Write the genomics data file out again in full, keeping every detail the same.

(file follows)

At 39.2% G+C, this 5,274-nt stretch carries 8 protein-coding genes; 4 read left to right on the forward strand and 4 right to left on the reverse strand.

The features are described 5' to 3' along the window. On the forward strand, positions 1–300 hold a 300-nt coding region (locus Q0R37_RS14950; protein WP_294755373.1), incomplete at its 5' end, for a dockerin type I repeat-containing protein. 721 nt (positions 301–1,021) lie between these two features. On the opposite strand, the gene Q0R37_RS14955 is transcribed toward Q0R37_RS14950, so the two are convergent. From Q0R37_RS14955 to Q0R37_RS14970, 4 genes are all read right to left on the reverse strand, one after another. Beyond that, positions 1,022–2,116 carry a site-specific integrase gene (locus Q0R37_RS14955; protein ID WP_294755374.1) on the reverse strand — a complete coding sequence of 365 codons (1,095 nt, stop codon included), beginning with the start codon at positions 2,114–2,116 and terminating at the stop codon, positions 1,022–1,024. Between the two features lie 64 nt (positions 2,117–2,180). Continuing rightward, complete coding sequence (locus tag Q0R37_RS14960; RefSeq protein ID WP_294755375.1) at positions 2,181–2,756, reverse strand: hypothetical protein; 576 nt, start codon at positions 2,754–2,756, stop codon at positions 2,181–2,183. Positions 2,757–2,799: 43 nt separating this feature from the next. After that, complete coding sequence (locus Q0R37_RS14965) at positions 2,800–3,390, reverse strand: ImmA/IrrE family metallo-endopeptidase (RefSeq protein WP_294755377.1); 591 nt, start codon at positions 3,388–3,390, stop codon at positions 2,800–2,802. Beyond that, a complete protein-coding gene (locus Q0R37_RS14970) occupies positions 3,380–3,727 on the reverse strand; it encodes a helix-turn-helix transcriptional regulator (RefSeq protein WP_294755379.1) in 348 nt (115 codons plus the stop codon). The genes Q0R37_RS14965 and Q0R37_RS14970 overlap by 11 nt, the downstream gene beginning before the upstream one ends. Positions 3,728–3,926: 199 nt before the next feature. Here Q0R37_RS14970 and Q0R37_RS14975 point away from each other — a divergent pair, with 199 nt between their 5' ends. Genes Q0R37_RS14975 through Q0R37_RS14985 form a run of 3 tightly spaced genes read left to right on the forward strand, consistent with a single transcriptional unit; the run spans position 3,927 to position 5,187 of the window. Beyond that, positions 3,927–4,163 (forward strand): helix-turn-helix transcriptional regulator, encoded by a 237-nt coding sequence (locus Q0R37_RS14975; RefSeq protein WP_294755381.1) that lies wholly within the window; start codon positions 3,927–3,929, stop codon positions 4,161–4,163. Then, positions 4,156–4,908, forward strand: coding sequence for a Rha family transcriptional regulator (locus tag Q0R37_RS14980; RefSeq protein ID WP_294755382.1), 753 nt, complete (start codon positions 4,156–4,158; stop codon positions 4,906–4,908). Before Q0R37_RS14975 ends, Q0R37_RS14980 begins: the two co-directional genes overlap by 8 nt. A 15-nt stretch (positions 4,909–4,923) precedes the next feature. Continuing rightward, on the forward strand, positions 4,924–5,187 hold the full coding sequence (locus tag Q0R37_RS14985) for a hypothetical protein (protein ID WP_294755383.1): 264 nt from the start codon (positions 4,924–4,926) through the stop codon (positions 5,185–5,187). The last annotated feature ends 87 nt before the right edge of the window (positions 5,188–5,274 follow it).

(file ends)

At 39.2% G+C, this 5,274-nt stretch carries 8 protein-coding genes; 4 read left to right on the forward strand and 4 right to left on the reverse strand.

The features are described 5' to 3' along the window. On the forward strand, positions 1–300 hold a 300-nt coding region (locus Q0R37_RS14950; protein WP_294755373.1), incomplete at its 5' end, for a dockerin type I repeat-containing protein. 721 nt (positions 301–1,021) lie between these two features. On the opposite strand, the gene Q0R37_RS14955 is transcribed toward Q0R37_RS14950, so the two are convergent. From Q0R37_RS14955 to Q0R37_RS14970, 4 genes are all read right to left on the reverse strand, one after another. Beyond that, positions 1,022–2,116 carry a site-specific integrase gene (locus Q0R37_RS14955; protein ID WP_294755374.1) on the reverse strand — a complete coding sequence of 365 codons (1,095 nt, stop codon included), beginning with the start codon at positions 2,114–2,116 and terminating at the stop codon, positions 1,022–1,024. Between the two features lie 64 nt (positions 2,117–2,180). Continuing rightward, complete coding sequence (locus tag Q0R37_RS14960; RefSeq protein ID WP_294755375.1) at positions 2,181–2,756, reverse strand: hypothetical protein; 576 nt, start codon at positions 2,754–2,756, stop codon at positions 2,181–2,183. Positions 2,757–2,799: 43 nt separating this feature from the next. After that, complete coding sequence (locus Q0R37_RS14965) at positions 2,800–3,390, reverse strand: ImmA/IrrE family metallo-endopeptidase (RefSeq protein WP_294755377.1); 591 nt, start codon at positions 3,388–3,390, stop codon at positions 2,800–2,802. Beyond that, a complete protein-coding gene (locus Q0R37_RS14970) occupies positions 3,380–3,727 on the reverse strand; it encodes a helix-turn-helix transcriptional regulator (RefSeq protein WP_294755379.1) in 348 nt (115 codons plus the stop codon). The genes Q0R37_RS14965 and Q0R37_RS14970 overlap by 11 nt, the downstream gene beginning before the upstream one ends. Positions 3,728–3,926: 199 nt before the next feature. Here Q0R37_RS14970 and Q0R37_RS14975 point away from each other — a divergent pair, with 199 nt between their 5' ends. Genes Q0R37_RS14975 through Q0R37_RS14985 form a run of 3 tightly spaced genes read left to right on the forward strand, consistent with a single transcriptional unit; the run spans position 3,927 to position 5,187 of the window. Beyond that, positions 3,927–4,163 (forward strand): helix-turn-helix transcriptional regulator, encoded by a 237-nt coding sequence (locus Q0R37_RS14975; RefSeq protein WP_294755381.1) that lies wholly within the window; start codon positions 3,927–3,929, stop codon positions 4,161–4,163. Then, positions 4,156–4,908, forward strand: coding sequence for a Rha family transcriptional regulator (locus tag Q0R37_RS14980; RefSeq protein ID WP_294755382.1), 753 nt, complete (start codon positions 4,156–4,158; stop codon positions 4,906–4,908). Before Q0R37_RS14975 ends, Q0R37_RS14980 begins: the two co-directional genes overlap by 8 nt. A 15-nt stretch (positions 4,909–4,923) precedes the next feature. Continuing rightward, on the forward strand, positions 4,924–5,187 hold the full coding sequence (locus tag Q0R37_RS14985) for a hypothetical protein (protein ID WP_294755383.1): 264 nt from the start codon (positions 4,924–4,926) through the stop codon (positions 5,185–5,187). The last annotated feature ends 87 nt before the right edge of the window (positions 5,188–5,274 follow it).